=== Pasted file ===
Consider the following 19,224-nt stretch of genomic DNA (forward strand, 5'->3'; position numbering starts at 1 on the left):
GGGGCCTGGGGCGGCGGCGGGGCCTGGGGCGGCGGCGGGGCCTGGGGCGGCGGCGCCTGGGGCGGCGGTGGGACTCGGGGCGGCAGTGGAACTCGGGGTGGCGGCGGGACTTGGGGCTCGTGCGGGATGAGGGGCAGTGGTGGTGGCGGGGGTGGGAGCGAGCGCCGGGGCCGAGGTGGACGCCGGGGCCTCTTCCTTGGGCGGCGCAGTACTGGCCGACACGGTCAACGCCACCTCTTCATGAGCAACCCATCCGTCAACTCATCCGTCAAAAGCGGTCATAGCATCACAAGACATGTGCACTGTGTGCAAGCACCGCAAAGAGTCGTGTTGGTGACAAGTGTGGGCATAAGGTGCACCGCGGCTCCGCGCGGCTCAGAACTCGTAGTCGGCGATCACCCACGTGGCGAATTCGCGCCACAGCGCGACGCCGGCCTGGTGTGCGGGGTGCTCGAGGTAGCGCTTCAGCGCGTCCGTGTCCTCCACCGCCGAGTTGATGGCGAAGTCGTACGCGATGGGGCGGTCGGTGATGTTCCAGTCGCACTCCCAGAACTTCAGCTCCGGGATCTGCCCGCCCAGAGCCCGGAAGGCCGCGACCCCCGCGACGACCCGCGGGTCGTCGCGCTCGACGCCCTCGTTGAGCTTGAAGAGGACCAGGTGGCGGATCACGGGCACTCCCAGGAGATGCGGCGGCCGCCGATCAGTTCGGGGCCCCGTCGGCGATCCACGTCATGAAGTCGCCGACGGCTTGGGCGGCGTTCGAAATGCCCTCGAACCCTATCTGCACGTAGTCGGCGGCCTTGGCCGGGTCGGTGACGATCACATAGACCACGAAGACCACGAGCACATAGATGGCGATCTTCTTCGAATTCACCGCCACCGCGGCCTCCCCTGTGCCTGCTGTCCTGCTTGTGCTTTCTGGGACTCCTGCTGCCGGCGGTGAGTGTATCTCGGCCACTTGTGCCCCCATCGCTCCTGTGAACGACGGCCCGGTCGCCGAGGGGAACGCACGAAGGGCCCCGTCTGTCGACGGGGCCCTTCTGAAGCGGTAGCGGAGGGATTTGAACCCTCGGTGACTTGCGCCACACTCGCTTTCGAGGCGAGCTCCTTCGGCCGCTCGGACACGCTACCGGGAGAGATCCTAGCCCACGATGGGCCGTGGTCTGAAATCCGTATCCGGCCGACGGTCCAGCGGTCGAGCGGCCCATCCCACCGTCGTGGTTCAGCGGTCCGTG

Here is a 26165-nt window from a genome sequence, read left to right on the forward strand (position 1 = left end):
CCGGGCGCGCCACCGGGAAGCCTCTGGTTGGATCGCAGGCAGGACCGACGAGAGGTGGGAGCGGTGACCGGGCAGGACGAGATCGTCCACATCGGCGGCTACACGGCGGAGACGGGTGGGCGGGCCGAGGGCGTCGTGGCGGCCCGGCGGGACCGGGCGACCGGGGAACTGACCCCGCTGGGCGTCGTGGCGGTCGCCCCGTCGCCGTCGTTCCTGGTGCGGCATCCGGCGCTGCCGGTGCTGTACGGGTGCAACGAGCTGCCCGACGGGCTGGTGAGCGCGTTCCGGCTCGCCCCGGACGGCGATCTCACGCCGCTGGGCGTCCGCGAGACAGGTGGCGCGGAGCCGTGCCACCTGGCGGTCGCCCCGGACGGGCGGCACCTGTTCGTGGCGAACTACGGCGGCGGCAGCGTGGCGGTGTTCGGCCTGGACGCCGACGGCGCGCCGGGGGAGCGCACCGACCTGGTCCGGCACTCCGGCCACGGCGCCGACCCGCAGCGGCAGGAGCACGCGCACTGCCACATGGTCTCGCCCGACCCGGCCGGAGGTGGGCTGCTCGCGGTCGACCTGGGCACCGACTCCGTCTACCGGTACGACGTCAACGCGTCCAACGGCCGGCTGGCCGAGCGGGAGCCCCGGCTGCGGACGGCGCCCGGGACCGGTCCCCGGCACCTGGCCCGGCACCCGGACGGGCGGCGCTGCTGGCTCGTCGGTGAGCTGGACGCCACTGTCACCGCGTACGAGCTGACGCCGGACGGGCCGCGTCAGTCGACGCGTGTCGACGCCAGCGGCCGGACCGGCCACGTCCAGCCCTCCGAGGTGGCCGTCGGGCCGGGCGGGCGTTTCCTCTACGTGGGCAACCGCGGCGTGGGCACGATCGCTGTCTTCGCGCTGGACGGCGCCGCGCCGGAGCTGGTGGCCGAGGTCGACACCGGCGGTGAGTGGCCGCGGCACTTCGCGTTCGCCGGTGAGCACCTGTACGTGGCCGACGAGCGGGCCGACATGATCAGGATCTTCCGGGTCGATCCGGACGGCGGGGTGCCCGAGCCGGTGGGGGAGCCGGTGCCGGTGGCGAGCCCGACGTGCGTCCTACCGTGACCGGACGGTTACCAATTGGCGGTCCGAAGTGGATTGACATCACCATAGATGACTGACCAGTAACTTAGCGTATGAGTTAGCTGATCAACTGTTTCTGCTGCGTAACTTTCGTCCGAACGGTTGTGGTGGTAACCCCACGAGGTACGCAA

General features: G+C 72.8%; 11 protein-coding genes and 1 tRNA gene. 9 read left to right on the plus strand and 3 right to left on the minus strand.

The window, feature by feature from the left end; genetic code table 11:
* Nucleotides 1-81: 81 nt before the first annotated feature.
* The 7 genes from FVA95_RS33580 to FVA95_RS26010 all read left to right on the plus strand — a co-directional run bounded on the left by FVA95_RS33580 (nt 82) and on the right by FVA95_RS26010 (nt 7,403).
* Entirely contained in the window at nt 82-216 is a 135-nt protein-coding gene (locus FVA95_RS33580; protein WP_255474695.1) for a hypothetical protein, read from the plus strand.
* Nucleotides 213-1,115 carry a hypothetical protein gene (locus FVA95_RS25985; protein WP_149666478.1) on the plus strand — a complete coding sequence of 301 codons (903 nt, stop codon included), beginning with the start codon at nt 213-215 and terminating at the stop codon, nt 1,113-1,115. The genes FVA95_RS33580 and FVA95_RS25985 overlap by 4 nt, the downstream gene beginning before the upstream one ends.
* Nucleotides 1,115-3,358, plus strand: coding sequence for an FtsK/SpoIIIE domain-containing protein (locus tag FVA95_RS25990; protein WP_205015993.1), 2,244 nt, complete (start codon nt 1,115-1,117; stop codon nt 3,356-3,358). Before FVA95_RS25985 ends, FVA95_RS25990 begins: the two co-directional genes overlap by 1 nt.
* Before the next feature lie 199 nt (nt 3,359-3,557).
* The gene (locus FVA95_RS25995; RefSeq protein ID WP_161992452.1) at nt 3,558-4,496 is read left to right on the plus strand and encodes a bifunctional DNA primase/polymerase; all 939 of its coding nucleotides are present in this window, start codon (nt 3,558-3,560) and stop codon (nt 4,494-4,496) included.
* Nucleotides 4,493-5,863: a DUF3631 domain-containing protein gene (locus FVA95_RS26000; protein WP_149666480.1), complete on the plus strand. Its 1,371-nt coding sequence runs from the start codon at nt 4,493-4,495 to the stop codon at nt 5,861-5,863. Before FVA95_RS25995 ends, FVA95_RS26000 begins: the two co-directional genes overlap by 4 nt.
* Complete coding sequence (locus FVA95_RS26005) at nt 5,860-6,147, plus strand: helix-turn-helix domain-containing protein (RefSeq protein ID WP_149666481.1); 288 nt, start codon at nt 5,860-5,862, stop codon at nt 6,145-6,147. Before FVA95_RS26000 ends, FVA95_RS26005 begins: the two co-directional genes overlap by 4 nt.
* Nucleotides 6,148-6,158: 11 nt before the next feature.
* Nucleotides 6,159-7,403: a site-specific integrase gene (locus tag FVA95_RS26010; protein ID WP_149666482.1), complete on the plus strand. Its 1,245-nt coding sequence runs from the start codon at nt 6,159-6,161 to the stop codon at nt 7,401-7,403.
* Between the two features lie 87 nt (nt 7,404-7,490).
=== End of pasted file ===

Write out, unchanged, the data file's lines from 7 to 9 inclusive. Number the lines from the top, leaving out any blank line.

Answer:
* Nucleotides 1-81: 81 nt before the first annotated feature.
* The 7 genes from FVA95_RS33580 to FVA95_RS26010 all read left to right on the plus strand — a co-directional run bounded on the left by FVA95_RS33580 (nt 82) and on the right by FVA95_RS26010 (nt 7,403).
* Entirely contained in the window at nt 82-216 is a 135-nt protein-coding gene (locus FVA95_RS33580; protein WP_255474695.1) for a hypothetical protein, read from the plus strand.